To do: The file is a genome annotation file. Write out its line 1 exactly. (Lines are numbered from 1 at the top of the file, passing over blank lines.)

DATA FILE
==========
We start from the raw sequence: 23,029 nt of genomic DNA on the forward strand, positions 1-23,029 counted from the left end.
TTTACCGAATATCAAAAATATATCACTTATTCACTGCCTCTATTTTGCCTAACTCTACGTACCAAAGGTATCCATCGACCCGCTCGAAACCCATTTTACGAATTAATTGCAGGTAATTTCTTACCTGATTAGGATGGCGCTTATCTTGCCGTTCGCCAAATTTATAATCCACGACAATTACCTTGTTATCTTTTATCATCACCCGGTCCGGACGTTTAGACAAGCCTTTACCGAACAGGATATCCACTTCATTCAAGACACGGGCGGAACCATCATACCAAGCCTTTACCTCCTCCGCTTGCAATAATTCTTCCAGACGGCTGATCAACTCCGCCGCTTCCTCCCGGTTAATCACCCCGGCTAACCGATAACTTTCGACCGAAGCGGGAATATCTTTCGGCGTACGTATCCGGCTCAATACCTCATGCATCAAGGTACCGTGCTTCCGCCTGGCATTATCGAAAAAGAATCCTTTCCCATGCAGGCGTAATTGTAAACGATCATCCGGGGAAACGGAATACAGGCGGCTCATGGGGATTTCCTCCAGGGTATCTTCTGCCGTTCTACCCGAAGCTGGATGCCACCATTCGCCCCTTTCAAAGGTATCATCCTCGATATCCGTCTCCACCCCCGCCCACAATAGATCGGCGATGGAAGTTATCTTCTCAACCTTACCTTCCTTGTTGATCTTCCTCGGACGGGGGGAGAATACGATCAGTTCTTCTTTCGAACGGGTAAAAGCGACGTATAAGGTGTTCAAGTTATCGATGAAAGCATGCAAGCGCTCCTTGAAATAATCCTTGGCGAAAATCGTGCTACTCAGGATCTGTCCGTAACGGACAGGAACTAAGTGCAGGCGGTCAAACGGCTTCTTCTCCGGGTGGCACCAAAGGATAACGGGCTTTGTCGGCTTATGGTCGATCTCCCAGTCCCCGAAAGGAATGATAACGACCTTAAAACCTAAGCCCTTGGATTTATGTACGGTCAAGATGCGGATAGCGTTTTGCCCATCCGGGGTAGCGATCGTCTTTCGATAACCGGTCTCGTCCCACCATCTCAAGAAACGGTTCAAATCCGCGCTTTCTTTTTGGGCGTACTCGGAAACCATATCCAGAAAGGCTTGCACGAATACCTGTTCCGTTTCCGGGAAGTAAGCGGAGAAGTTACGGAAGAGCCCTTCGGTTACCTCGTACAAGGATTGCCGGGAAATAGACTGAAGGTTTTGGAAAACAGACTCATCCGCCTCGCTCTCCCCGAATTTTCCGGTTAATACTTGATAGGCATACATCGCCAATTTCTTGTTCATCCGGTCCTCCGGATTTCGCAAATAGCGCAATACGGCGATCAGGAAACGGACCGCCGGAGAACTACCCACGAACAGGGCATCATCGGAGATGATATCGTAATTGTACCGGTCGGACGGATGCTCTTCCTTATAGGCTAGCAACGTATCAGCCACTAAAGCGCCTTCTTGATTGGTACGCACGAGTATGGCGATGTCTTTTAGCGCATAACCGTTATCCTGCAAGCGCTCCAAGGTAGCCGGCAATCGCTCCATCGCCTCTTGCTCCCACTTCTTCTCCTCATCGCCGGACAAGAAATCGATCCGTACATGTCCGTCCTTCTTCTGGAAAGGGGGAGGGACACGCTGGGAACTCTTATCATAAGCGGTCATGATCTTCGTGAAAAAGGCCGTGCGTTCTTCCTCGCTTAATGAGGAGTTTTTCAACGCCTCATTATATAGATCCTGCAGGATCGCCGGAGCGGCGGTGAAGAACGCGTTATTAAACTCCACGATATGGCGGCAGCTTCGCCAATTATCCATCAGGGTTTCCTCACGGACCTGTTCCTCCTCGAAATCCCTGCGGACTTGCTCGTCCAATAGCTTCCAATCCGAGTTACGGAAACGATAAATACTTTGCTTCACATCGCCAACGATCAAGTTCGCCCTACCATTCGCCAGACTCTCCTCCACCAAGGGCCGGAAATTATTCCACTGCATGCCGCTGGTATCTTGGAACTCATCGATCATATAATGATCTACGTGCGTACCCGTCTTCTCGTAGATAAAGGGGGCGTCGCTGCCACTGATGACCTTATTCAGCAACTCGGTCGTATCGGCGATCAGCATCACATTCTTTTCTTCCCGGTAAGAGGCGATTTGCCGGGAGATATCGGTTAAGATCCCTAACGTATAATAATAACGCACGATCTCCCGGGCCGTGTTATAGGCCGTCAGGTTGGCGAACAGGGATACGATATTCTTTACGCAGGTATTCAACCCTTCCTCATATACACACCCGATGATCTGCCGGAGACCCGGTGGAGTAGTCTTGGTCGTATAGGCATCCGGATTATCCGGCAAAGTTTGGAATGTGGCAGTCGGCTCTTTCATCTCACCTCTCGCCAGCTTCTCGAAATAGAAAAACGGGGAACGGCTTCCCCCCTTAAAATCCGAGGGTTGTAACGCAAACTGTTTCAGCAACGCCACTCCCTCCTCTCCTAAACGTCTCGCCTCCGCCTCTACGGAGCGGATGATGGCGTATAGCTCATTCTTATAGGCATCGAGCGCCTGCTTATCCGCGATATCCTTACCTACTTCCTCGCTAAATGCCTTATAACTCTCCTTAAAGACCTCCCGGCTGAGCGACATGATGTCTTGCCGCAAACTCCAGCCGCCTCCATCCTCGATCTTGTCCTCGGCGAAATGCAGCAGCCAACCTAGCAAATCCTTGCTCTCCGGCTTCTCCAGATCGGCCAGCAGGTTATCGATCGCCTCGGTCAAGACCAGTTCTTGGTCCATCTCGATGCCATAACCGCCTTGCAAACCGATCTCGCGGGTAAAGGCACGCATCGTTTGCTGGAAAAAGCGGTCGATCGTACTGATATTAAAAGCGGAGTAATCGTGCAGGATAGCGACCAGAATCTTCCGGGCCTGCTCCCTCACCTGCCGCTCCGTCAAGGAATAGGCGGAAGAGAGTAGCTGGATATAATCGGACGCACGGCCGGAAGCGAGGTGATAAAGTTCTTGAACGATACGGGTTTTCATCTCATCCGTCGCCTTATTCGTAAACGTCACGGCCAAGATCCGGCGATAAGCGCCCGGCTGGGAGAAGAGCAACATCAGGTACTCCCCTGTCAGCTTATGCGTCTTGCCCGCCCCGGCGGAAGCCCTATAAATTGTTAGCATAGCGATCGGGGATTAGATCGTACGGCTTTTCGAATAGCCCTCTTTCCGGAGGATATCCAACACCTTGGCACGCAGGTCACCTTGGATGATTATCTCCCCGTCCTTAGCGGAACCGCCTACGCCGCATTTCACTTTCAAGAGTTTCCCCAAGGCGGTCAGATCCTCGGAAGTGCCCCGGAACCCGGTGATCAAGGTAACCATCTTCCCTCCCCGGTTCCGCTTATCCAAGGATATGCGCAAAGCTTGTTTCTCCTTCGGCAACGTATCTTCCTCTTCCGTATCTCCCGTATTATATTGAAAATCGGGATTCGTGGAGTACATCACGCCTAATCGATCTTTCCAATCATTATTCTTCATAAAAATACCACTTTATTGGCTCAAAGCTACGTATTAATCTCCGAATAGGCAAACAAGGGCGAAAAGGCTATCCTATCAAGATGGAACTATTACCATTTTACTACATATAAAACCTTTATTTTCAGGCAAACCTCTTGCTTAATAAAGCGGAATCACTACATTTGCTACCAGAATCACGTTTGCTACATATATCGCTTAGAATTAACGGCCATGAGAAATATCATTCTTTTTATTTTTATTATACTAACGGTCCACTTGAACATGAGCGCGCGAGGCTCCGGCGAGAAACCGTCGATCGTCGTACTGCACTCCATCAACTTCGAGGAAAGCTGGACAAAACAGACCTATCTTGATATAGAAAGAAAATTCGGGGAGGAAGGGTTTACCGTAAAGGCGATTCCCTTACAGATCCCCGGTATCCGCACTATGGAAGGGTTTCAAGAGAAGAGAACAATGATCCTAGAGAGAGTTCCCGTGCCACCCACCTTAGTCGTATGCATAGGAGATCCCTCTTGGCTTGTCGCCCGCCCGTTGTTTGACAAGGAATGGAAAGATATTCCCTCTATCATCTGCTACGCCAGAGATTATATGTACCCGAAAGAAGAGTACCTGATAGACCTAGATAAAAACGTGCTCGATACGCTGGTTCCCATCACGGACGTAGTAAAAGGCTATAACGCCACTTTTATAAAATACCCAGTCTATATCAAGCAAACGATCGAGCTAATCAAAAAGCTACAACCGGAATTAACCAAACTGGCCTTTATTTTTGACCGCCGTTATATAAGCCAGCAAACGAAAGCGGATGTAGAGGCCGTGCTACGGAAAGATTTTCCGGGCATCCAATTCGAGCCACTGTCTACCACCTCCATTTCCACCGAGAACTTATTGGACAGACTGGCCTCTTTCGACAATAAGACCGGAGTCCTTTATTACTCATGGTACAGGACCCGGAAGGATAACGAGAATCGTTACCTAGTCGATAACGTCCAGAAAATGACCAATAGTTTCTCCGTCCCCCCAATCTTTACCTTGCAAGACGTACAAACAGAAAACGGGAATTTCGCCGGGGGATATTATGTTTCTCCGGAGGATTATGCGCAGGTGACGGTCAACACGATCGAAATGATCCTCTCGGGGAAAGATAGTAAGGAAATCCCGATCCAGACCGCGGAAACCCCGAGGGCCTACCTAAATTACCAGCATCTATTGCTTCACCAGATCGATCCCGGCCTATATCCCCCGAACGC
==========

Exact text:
We start from the raw sequence: 23,029 nt of genomic DNA on the forward strand, positions 1-23,029 counted from the left end.